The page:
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Old 03-20-2012, 08:02 PM
 
Location: Minneapolis / St Paul
323 posts, read 421,710 times
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For anyone who's lived in both, did you find the size of the city (population, not square miles) seemed to correlate with the openness, or friendliness of the people living there?

I've lived most of my adult life in a large city in the Midwest, and I haven't found the people to be particularly open to friendship, beyond being rather shallow acquaintances. Maybe my style just isn't a fit for the dominant culture; I am a bit of an outlier in certain aspects... But how to know if somewhere else would be a better fit?

How much does the area of the country influence the Friendliness Factor? Or is the part of the country more important than the size of the city? Or do you have an entirely different theory?
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Old 03-20-2012, 09:43 PM
 
Location: New York NY
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Size of the city makes no difference because you don't live in a city, you live in a neighborhood in a city. And each neighborhood will feel different; friendly, snobbish,hostile, down to earth or whatever. Even in small towns there can be big differences in how one part or another feels to you. So don't worry about the size of the city. Worry about the fit of the neighborhood
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Old 03-21-2012, 11:28 AM
 
Location: Viña del Mar, Chile
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Plus it depends how you treat people, I've lived in "rude cities" only to find people are actually very friendly as long as you are too
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Old 03-21-2012, 09:54 PM
 
Location: Victoria TX
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The characteristics of your own life have a lot more to do with it. If you live in the suburbs of a big city, you could very well go several years without knowing a single neighbor by name. But if you live in the inner city, and walk to all your shopping and entertainment and your neighbors do too, you are living in a "small town", whether or not your neighborhood is surrounded by suburbs or cow pastures.

The key is having opportunities for personal exposure to the people nearby with whom you can nurture a friendliness.
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Old 03-21-2012, 10:31 PM
 
Location: Guangzhou, China
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Nope.

I've lived in small towns, big towns, small cities, big cities, and it really depends on tons and tons of factors.
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Old 03-21-2012, 10:45 PM
 
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Most people tell me that people in Chicago are friendly. This is coming from Southerners that I know..
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Old 03-22-2012, 07:44 AM
 
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I'd say it's mixed and about even.
If you're a stranger in a small town obviously that's different than growing up there where everyone knows you. Good and bad. Also, people, in my experience, seem to be more 'open' downtown in an urban area where everyone is constantly in contact with people. Even strangers. Whether or not that's in a 'friendly' manner I don't know. Again, I don't think there's that big of a difference.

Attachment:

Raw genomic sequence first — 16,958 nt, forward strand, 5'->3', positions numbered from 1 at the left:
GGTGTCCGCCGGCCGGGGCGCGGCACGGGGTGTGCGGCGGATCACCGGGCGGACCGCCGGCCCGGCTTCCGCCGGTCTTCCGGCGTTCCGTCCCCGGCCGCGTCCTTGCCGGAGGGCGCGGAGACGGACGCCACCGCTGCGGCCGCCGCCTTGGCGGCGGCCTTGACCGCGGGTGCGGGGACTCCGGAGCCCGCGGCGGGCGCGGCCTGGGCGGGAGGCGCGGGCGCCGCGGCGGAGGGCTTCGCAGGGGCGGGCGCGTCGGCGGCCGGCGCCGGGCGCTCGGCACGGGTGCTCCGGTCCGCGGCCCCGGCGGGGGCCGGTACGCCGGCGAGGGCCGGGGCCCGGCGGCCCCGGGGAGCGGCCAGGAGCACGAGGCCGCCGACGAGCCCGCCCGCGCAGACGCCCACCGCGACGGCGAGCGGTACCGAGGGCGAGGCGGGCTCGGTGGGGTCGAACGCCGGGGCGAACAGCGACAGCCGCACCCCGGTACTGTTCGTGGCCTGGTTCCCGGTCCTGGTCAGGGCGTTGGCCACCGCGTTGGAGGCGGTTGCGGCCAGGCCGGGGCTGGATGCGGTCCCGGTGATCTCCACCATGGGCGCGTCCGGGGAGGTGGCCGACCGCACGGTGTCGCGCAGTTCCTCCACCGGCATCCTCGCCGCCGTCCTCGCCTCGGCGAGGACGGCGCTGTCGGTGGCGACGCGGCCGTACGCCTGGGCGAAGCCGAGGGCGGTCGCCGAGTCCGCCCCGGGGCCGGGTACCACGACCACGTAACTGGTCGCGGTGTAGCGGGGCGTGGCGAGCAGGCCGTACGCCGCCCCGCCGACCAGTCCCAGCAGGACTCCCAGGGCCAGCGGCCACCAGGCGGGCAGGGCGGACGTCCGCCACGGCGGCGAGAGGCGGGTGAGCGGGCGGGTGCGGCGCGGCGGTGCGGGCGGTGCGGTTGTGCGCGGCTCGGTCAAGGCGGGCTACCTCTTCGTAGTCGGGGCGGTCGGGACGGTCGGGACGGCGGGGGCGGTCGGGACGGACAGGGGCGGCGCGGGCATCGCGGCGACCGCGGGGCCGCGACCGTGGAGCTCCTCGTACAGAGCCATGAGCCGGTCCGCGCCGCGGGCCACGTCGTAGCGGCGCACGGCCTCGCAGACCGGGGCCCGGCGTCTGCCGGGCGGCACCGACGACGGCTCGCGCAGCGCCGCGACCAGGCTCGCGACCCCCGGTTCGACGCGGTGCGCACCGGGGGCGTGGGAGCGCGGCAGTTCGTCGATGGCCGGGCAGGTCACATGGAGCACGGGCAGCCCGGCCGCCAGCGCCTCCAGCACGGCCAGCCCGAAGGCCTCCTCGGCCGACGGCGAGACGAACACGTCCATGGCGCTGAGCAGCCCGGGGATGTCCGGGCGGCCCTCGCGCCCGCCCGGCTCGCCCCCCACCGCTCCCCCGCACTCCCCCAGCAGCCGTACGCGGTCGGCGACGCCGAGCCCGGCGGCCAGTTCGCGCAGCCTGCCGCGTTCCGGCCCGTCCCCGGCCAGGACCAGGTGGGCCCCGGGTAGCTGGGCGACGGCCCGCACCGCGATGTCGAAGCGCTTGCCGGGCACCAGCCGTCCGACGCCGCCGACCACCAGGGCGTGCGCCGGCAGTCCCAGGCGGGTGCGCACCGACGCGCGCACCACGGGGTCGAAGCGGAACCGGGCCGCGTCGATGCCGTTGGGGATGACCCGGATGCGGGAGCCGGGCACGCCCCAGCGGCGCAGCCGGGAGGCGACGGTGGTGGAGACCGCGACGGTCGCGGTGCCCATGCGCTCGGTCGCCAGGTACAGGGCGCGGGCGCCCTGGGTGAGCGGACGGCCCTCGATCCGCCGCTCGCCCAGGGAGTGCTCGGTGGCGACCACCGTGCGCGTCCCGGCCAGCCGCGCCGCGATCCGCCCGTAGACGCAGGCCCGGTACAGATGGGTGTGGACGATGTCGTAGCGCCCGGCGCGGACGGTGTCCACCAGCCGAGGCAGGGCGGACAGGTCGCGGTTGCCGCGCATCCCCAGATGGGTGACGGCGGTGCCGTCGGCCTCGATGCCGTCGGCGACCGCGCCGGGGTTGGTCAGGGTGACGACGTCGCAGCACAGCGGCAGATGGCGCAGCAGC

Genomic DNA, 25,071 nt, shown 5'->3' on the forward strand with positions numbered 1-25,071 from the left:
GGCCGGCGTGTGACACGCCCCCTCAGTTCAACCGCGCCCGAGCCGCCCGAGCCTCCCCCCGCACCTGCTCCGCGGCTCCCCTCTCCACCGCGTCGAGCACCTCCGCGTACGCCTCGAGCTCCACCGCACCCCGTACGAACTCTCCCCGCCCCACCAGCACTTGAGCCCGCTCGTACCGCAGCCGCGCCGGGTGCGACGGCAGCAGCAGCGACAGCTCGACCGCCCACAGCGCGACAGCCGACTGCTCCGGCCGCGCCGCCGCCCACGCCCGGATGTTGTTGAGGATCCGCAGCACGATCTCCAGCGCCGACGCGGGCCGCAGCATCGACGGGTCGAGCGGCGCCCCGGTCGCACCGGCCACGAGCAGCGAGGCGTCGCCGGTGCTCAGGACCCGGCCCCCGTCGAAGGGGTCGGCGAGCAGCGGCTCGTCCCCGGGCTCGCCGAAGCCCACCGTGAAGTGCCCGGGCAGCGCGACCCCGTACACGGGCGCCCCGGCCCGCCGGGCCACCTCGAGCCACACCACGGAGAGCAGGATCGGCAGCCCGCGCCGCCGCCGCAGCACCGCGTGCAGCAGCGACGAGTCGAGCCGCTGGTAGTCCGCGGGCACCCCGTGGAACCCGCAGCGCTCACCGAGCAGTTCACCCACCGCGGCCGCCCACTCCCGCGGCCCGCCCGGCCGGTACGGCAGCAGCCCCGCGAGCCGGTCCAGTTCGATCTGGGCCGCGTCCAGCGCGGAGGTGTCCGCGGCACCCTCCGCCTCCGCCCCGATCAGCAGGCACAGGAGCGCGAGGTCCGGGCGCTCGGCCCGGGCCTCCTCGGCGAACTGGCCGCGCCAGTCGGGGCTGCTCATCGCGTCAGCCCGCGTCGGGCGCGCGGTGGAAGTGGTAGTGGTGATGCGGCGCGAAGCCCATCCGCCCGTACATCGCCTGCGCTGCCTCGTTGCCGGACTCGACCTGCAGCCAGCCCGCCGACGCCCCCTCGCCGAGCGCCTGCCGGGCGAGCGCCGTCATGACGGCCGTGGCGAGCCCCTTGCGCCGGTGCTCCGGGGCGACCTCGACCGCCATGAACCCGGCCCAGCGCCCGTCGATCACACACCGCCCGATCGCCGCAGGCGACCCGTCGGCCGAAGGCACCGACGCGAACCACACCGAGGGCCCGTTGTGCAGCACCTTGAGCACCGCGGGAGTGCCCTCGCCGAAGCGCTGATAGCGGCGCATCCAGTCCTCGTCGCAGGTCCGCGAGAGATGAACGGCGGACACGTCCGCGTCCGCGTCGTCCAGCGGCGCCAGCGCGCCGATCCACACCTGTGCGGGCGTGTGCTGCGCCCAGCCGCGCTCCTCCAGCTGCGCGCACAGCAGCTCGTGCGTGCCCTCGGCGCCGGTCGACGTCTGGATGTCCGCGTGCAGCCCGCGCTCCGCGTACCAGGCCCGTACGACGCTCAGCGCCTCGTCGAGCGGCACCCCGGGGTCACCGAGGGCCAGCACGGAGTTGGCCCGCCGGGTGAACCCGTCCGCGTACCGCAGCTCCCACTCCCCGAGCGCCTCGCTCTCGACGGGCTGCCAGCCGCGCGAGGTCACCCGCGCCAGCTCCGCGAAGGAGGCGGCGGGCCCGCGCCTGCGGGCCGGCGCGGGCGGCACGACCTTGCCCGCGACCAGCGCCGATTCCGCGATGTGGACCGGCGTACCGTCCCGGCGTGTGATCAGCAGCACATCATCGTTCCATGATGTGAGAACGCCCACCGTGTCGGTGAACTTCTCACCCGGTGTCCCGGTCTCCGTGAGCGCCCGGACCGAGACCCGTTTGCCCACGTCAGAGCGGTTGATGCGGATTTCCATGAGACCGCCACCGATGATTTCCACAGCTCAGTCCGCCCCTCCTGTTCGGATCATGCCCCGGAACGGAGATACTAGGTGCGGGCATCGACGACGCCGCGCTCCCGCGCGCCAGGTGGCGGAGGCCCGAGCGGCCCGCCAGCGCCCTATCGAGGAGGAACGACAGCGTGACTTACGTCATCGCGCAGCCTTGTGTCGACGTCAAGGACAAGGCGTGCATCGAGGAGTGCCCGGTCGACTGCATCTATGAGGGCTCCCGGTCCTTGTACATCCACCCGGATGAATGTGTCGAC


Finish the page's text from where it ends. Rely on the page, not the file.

People, in general, just don't seem that friendly to me.
I dunno. Maybe it's just me & my face or something. lol.
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Old 03-22-2012, 07:55 AM
 
Location: Raleigh, NC
1,446 posts, read 2,290,234 times
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Obviously there are a ton of factors that go into "friendliness", but to very broadly generalize, I would say that people in small towns tend to be friendlier than people in big cities as long as you fit into their picture of "normal."

A white protestant southerner will generally find white protestant southerners in a small town to be very friendly. Strangers are more likely to say hello, nod, etc. People are more likely to strike up a random conversation. Unfortunately, someone outside of the "norm" might find things a little less friendly in a small town (I'm not saying people will be rude, mean, etc, just that folks of differing nationalities, ethnicities, lifestyles, etc may not find people to be as active in approaching them).

On the other hand, people in big cities tend to keep to themselves a little more, but they also can be more open minded of different lifestyles, ethnicities, etc.

Walking down the street in Opelika, Alabama people will probably say hi to me. Walking down the street in New York City, not so much. Partly this may be just b/c in a big city there are too many people to interact with them all. At least this has been my general experience...again, there are tons of exceptions, factors, etc.
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Old 03-22-2012, 01:53 PM
 
Location: Springfield, Ohio
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jtur pretty much nailed it. It depends on your personal network...a bartender will meet more people than a computer programmer, a student living on-campus vs one who commutes from home, etc. You have to create your own opportunities, no matter where you live.
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Old 03-26-2012, 07:01 AM
 
Location: Minneapolis / St Paul
323 posts, read 421,710 times
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And I also think that people living in larger cities, with all the entertainments and distractions they offer, can be somewhat less receptive to including new people into their already over-scheduled lives.
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